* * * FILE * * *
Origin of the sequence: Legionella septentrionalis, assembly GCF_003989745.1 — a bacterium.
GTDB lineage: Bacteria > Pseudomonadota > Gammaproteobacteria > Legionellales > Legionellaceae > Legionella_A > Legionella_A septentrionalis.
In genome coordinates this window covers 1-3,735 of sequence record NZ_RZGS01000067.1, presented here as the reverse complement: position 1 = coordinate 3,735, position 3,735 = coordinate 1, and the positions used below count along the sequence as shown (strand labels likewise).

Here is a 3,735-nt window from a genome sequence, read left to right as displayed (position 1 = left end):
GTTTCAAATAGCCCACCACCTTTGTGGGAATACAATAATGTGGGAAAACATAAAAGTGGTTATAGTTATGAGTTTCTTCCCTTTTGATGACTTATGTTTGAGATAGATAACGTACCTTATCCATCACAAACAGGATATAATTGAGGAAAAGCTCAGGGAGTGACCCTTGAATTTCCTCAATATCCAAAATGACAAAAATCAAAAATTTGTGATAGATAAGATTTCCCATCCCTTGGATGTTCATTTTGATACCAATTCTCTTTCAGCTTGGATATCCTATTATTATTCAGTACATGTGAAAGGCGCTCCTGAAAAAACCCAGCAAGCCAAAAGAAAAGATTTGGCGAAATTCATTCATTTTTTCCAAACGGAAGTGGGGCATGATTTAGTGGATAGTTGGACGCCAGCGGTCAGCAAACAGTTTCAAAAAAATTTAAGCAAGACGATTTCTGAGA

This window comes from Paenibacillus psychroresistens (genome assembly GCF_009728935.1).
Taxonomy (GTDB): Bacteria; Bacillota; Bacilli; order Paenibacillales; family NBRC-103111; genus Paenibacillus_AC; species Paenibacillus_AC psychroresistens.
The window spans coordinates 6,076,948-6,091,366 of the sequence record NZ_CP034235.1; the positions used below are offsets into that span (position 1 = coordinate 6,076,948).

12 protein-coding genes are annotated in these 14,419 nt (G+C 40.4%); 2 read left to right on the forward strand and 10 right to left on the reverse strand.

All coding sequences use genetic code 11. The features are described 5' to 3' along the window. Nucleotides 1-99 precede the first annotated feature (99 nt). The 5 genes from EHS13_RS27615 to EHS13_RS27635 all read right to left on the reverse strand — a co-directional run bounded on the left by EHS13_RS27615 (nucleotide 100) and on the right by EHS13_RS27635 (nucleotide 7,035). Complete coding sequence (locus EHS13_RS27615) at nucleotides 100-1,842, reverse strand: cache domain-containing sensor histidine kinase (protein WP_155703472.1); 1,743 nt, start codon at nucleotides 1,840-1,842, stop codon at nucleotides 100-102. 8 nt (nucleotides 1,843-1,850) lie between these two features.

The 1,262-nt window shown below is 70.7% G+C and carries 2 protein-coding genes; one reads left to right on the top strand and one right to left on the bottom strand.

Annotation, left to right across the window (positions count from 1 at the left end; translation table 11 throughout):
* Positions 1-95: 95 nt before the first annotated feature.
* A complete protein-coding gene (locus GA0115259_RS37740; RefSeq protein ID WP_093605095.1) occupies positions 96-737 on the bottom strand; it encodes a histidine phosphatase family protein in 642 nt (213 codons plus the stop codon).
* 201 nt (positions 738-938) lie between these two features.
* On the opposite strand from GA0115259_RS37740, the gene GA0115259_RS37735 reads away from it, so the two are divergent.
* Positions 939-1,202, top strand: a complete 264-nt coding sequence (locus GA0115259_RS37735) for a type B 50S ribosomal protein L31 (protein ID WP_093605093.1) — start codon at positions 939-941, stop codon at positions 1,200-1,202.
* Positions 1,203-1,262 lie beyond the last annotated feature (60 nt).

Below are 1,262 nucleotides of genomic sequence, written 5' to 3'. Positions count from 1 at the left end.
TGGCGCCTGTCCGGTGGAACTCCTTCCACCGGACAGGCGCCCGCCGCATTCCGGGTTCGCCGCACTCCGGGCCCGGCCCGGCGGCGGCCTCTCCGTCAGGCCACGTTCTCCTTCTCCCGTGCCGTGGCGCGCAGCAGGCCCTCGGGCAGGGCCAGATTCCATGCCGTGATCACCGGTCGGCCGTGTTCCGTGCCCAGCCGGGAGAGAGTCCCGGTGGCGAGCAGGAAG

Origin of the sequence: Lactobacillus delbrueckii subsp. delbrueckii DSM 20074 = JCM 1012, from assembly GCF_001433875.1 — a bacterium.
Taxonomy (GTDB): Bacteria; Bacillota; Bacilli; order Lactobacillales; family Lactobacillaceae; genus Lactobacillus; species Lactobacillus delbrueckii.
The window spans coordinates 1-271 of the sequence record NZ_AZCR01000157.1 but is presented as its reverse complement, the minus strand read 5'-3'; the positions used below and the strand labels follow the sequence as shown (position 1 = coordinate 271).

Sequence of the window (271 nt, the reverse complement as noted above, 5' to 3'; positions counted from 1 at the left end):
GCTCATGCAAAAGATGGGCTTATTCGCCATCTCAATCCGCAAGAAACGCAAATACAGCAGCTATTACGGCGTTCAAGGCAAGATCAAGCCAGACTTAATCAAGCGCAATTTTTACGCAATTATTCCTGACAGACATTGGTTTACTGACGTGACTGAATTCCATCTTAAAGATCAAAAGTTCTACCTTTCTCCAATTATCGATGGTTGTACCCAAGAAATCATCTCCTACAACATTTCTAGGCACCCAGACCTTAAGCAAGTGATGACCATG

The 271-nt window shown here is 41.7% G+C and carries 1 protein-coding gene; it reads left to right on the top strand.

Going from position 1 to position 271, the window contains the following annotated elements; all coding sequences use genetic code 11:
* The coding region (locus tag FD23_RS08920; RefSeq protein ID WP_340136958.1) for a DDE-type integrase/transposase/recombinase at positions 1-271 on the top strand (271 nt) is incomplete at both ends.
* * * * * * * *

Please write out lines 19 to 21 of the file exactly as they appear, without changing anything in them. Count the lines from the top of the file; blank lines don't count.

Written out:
Below are 1,262 nucleotides of genomic sequence, written 5' to 3'. Positions count from 1 at the left end.
TGGCGCCTGTCCGGTGGAACTCCTTCCACCGGACAGGCGCCCGCCGCATTCCGGGTTCGCCGCACTCCGGGCCCGGCCCGGCGGCGGCCTCTCCGTCAGGCCACGTTCTCCTTCTCCCGTGCCGTGGCGCGCAGCAGGCCCTCGGGCAGGGCCAGATTCCATGCCGTGATCACCGGTCGGCCGTGTTCCGTGCCCAGCCGGGAGAGAGTCCCGGTGGCGAGCAGGAAG

Origin of the sequence: Lactobacillus delbrueckii subsp. delbrueckii DSM 20074 = JCM 1012, from assembly GCF_001433875.1 — a bacterium.